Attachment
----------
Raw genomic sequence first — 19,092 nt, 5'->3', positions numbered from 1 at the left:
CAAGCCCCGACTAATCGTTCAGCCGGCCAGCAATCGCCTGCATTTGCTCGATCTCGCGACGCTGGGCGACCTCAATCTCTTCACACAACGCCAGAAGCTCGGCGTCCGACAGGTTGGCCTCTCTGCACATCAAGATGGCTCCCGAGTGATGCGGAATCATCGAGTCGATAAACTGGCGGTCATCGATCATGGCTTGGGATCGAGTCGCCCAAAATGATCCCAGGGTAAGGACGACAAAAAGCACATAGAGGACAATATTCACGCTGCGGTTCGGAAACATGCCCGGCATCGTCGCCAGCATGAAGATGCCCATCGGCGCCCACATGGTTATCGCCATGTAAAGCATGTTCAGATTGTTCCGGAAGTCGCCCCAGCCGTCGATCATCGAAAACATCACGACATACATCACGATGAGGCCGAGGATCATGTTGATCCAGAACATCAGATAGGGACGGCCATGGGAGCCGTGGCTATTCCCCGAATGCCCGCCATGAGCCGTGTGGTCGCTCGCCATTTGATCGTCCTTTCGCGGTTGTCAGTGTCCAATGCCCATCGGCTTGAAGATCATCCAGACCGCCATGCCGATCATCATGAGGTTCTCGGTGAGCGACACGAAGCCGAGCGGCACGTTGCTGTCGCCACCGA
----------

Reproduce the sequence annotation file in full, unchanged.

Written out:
Raw genomic sequence first — 19,092 nt, 5'->3', positions numbered from 1 at the left:
CAAGCCCCGACTAATCGTTCAGCCGGCCAGCAATCGCCTGCATTTGCTCGATCTCGCGACGCTGGGCGACCTCAATCTCTTCACACAACGCCAGAAGCTCGGCGTCCGACAGGTTGGCCTCTCTGCACATCAAGATGGCTCCCGAGTGATGCGGAATCATCGAGTCGATAAACTGGCGGTCATCGATCATGGCTTGGGATCGAGTCGCCCAAAATGATCCCAGGGTAAGGACGACAAAAAGCACATAGAGGACAATATTCACGCTGCGGTTCGGAAACATGCCCGGCATCGTCGCCAGCATGAAGATGCCCATCGGCGCCCACATGGTTATCGCCATGTAAAGCATGTTCAGATTGTTCCGGAAGTCGCCCCAGCCGTCGATCATCGAAAACATCACGACATACATCACGATGAGGCCGAGGATCATGTTGATCCAGAACATCAGATAGGGACGGCCATGGGAGCCGTGGCTATTCCCCGAATGCCCGCCATGAGCCGTGTGGTCGCTCGCCATTTGATCGTCCTTTCGCGGTTGTCAGTGTCCAATGCCCATCGGCTTGAAGATCATCCAGACCGCCATGCCGATCATCATGAGGTTCTCGGTGAGCGACACGAAGCCGAGCGGCACGTTGCTGTCGCCACCGA